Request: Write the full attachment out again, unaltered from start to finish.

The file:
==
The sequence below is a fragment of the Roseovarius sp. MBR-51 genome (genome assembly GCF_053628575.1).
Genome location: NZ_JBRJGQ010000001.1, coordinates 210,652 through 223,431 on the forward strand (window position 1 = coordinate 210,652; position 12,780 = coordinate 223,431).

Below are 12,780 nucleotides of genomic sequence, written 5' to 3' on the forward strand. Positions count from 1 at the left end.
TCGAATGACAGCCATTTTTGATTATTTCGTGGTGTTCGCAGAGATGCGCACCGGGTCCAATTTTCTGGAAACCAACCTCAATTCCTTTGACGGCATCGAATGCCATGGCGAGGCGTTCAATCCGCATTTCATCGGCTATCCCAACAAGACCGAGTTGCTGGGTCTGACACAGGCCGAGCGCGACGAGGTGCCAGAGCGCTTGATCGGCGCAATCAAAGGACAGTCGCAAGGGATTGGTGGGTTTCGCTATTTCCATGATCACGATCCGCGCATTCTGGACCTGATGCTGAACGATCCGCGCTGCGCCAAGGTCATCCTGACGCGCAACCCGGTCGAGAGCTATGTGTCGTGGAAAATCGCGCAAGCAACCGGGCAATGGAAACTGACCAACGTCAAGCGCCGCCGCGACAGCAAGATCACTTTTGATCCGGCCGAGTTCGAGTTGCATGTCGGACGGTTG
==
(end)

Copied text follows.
The sequence below is a fragment of the Roseovarius sp. MBR-51 genome (genome assembly GCF_053628575.1).
Genome location: NZ_JBRJGQ010000001.1, coordinates 210,652 through 223,431 on the forward strand (window position 1 = coordinate 210,652; position 12,780 = coordinate 223,431).

Below are 12,780 nucleotides of genomic sequence, written 5' to 3' on the forward strand. Positions count from 1 at the left end.
TCGAATGACAGCCATTTTTGATTATTTCGTGGTGTTCGCAGAGATGCGCACCGGGTCCAATTTTCTGGAAACCAACCTCAATTCCTTTGACGGCATCGAATGCCATGGCGAGGCGTTCAATCCGCATTTCATCGGCTATCCCAACAAGACCGAGTTGCTGGGTCTGACACAGGCCGAGCGCGACGAGGTGCCAGAGCGCTTGATCGGCGCAATCAAAGGACAGTCGCAAGGGATTGGTGGGTTTCGCTATTTCCATGATCACGATCCGCGCATTCTGGACCTGATGCTGAACGATCCGCGCTGCGCCAAGGTCATCCTGACGCGCAACCCGGTCGAGAGCTATGTGTCGTGGAAAATCGCGCAAGCAACCGGGCAATGGAAACTGACCAACGTCAAGCGCCGCCGCGACAGCAAGATCACTTTTGATCCGGCCGAGTTCGAGTTGCATGTCGGACGGTTG